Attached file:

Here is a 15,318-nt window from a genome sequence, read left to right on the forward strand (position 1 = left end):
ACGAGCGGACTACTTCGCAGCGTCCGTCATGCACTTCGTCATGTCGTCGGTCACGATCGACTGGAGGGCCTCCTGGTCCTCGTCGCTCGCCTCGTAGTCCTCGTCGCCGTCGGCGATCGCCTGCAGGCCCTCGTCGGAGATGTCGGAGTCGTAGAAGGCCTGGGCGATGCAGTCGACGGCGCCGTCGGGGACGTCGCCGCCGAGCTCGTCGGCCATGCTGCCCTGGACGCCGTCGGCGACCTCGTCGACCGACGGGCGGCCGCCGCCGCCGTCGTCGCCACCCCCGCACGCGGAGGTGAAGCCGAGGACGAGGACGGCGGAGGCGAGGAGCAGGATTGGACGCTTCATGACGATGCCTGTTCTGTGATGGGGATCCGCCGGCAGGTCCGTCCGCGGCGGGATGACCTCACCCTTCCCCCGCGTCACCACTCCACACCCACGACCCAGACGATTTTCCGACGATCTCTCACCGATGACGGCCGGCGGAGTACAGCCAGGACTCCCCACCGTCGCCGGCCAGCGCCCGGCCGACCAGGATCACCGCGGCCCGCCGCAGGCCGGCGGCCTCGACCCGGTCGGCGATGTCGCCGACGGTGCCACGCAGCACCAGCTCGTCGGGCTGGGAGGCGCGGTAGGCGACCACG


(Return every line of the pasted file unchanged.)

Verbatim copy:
Here is a 15,318-nt window from a genome sequence, read left to right on the forward strand (position 1 = left end):
ACGAGCGGACTACTTCGCAGCGTCCGTCATGCACTTCGTCATGTCGTCGGTCACGATCGACTGGAGGGCCTCCTGGTCCTCGTCGCTCGCCTCGTAGTCCTCGTCGCCGTCGGCGATCGCCTGCAGGCCCTCGTCGGAGATGTCGGAGTCGTAGAAGGCCTGGGCGATGCAGTCGACGGCGCCGTCGGGGACGTCGCCGCCGAGCTCGTCGGCCATGCTGCCCTGGACGCCGTCGGCGACCTCGTCGACCGACGGGCGGCCGCCGCCGCCGTCGTCGCCACCCCCGCACGCGGAGGTGAAGCCGAGGACGAGGACGGCGGAGGCGAGGAGCAGGATTGGACGCTTCATGACGATGCCTGTTCTGTGATGGGGATCCGCCGGCAGGTCCGTCCGCGGCGGGATGACCTCACCCTTCCCCCGCGTCACCACTCCACACCCACGACCCAGACGATTTTCCGACGATCTCTCACCGATGACGGCCGGCGGAGTACAGCCAGGACTCCCCACCGTCGCCGGCCAGCGCCCGGCCGACCAGGATCACCGCGGCCCGCCGCAGGCCGGCGGCCTCGACCCGGTCGGCGATGTCGCCGACGGTGCCACGCAGCACCAGCTCGTCGGGCTGGGAGGCGCGGTAGGCGACCACG